[Humanist] 24.431 digital humanities and the cuts

Humanist Discussion Group willard.mccarty at mccarty.org.uk
Tue Oct 26 05:16:05 GMT 2010


                      Humanist Discussion Group, Vol. 24, No. 431.
       Centre for Computing in the Humanities, King's College London
                           www.digitalhumanities.org/humanist
                 Submit to: humanist at lists.digitalhumanities.org

[1]   From:    Alexander Hay <alexander.hay at gmail.com>                  (459)
Subject: Re: [Humanist] 24.428 digital humanities and the cuts

[2]   From:    Alan Liu <ayliu at english.ucsb.edu>                         (95)
Subject: Re: [Humanist] 24.428 digital humanities and the cuts

[3]   From:    Willard McCarty <willard.mccarty at mccarty.org.uk>          (24)
Subject: the terms of engagement

--[1]------------------------------------------------------------------------
Date: Mon, 25 Oct 2010 09:12:21 +0100
From: Alexander Hay <alexander.hay at gmail.com>
Subject: Re: [Humanist] 24.428 digital humanities and the cuts
In-Reply-To: <20101025050529.739775FF7B at woodward.joyent.us>

I fear the worst case scenario will be the most likely one: Most people will
go to university to do a vocational degree in the vain hope this is how they
get a job, whilst the Humanities and Social Sciences wither on the vine
until they become something only rich, privileged people do.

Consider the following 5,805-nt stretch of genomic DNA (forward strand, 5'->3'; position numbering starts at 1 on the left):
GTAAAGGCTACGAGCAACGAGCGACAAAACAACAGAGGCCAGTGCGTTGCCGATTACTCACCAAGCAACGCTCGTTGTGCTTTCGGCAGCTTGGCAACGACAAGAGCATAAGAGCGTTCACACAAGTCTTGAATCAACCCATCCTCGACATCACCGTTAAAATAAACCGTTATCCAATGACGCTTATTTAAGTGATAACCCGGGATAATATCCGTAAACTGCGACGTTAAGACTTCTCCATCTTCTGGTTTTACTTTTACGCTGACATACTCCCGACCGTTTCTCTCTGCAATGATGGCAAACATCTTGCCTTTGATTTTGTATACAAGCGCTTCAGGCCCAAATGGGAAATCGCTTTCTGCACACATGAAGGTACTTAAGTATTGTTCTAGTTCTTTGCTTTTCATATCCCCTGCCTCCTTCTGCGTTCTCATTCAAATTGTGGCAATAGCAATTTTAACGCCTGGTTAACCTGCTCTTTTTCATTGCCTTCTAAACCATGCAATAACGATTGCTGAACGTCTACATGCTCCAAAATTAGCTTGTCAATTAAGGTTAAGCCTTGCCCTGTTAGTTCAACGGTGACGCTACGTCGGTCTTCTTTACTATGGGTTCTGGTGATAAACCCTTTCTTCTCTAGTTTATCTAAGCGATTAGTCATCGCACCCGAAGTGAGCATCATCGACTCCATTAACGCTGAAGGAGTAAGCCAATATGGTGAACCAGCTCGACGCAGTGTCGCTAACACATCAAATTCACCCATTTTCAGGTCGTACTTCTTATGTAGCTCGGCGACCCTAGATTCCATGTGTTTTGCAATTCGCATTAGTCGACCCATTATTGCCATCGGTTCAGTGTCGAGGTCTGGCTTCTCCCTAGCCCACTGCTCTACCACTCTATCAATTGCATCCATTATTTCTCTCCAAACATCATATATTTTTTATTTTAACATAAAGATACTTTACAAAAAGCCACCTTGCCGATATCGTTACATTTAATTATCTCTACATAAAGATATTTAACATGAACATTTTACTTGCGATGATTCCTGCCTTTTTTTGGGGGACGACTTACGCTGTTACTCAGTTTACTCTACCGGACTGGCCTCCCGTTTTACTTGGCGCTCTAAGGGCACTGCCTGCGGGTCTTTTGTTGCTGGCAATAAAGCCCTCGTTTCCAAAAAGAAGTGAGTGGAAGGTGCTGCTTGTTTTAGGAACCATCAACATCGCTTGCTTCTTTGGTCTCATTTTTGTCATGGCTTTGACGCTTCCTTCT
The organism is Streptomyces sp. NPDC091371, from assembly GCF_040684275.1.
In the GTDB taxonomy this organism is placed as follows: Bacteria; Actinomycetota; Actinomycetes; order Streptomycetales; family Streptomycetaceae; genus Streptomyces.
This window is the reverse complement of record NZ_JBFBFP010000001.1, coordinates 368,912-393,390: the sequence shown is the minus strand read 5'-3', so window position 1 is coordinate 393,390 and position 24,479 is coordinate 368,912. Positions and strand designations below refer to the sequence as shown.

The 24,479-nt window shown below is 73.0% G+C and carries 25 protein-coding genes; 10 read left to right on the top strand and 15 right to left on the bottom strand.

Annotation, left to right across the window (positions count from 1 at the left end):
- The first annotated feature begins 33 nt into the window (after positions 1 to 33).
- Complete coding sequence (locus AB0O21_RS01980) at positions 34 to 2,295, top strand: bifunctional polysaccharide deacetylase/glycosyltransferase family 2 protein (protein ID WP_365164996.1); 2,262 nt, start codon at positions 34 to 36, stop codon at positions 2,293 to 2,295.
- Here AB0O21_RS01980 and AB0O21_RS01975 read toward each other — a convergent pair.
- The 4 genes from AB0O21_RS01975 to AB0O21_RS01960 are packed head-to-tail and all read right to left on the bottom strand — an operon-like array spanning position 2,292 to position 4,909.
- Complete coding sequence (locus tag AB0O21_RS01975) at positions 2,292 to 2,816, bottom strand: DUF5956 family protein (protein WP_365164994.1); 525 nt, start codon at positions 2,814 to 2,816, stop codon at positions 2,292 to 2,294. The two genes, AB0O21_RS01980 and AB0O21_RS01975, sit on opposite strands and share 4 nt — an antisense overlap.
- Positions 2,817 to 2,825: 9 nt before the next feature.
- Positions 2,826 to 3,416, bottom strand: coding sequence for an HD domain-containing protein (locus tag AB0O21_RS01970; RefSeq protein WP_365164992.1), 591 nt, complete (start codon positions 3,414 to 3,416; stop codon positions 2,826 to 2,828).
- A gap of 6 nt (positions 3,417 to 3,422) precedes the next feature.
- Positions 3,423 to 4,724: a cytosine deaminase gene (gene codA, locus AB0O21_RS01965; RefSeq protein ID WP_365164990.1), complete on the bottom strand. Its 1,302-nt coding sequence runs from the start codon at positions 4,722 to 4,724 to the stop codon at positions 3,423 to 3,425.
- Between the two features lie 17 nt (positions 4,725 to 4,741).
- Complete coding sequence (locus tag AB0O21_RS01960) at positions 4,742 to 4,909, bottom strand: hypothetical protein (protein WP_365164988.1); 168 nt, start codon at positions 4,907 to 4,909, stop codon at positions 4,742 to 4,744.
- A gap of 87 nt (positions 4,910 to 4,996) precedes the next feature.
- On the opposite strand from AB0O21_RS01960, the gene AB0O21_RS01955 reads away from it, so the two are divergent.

Universities are now apparently engine rooms of the economy. Such a bonehead
utilitarian argument does, of course, ignore one salient fact: Adam Smith
was a philosopher.

- Alexander

--[2]------------------------------------------------------------------------
Date: Mon, 25 Oct 2010 01:30:13 -0700
From: Alan Liu <ayliu at english.ucsb.edu>
Subject: Re: [Humanist] 24.428 digital humanities and the cuts
In-Reply-To: <20101025050529.739775FF7B at woodward.joyent.us>

On Sun, Oct 24, 2010 at 10:05 PM, Humanist Discussion Group <
willard.mccarty at mccarty.org.uk> wrote:

But I question whether anything we can do now will make a modicum of
> difference, . . .
>

We need not be too quietist about this, lest we give up our undergirding
faith that ideas, words, and information--and the new technologies and media
that propagate them--have value, whether in the near or long term, whether
for a smaller or larger social circle.

I think here of such venerable organizations as the Computer Professionals